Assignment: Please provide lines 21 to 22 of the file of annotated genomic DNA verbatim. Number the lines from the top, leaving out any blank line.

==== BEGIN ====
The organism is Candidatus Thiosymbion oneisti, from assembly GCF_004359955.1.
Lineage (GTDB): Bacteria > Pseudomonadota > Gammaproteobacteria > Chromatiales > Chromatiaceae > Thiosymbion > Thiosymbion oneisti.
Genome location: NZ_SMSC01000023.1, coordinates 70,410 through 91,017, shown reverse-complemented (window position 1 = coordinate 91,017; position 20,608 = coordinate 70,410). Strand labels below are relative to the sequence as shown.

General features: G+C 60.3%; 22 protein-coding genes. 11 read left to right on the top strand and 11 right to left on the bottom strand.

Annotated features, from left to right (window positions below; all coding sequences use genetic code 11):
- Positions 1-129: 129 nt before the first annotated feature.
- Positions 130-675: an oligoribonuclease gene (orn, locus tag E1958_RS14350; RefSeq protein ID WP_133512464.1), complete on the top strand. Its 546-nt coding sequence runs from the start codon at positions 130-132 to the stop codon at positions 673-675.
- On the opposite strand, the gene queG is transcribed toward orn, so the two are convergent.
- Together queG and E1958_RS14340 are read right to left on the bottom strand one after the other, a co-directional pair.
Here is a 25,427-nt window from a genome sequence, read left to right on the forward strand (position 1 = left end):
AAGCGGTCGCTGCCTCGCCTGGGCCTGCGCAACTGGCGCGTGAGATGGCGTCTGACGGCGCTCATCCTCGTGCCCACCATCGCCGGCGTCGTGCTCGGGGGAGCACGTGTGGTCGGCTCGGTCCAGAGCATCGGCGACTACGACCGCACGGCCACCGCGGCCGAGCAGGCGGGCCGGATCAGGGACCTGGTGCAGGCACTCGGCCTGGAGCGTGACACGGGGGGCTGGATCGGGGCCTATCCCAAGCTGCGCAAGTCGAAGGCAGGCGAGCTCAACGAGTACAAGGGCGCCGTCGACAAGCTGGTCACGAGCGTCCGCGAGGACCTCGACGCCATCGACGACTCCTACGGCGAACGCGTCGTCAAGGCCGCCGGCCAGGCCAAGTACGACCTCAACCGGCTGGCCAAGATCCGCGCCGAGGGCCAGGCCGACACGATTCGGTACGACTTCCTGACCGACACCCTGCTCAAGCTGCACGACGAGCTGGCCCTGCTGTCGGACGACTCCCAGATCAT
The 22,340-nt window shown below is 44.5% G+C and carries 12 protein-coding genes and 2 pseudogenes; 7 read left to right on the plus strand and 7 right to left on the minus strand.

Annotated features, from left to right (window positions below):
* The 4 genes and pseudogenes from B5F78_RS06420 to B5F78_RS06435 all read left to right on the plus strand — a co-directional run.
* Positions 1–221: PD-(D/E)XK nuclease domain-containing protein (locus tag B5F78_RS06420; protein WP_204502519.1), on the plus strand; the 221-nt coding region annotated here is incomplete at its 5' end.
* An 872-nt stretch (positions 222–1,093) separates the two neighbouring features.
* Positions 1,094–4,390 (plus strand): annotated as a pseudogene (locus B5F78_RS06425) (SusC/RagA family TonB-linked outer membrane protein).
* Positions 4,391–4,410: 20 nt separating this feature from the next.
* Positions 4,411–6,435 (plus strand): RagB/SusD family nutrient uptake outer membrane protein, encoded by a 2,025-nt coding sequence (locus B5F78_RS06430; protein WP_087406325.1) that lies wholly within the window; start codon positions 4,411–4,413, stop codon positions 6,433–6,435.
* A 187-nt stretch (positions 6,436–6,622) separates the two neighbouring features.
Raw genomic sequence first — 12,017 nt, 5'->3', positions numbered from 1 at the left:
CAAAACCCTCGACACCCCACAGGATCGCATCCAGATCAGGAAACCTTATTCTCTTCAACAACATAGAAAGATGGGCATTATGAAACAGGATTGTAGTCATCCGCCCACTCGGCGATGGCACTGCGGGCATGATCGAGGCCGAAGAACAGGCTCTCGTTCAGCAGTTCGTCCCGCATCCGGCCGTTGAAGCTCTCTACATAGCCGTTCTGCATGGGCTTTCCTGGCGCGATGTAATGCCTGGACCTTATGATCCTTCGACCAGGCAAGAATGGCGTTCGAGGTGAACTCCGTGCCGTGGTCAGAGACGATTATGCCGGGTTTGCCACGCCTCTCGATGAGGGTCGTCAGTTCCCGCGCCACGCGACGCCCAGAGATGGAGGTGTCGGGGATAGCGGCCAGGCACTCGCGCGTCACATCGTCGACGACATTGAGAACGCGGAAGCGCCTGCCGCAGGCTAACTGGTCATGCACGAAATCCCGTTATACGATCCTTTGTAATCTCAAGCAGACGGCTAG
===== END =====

Raw genomic sequence first — 12,017 nt, 5'->3', positions numbered from 1 at the left:
CAAAACCCTCGACACCCCACAGGATCGCATCCAGATCAGGAAACCTTATTCTCTTCAACAACATAGAAAGATGGGCATTATGAAACAGGATTGTAGTCATCCGCCCACTCGGCGATGGCACTGCGGGCATGATCGAGGCCGAAGAACAGGCTCTCGTTCAGCAGTTCGTCCCGCATCCGGCCGTTGAAGCTCTCTACATAGCCGTTCTGCATGGGCTTTCCTGGCGCGATGTAATGCCTGGACCTTATGATCCTTCGACCAGGCAAGAATGGCGTTCGAGGTGAACTCCGTGCCGTGGTCAGAGACGATTATGCCGGGTTTGCCACGCCTCTCGATGAGGGTCGTCAGTTCCCGCGCCACGCGACGCCCAGAGATGGAGGTGTCGGGGATAGCGGCCAGGCACTCGCGCGTCACATCGTCGACGACATTGAGAACGCGGAAGCGCCTGCCGCAGGCTAACTGGTCATGCACGAAATCCCGTTATACGATCCTTTGTAATCTCAAGCAGACGGCTAG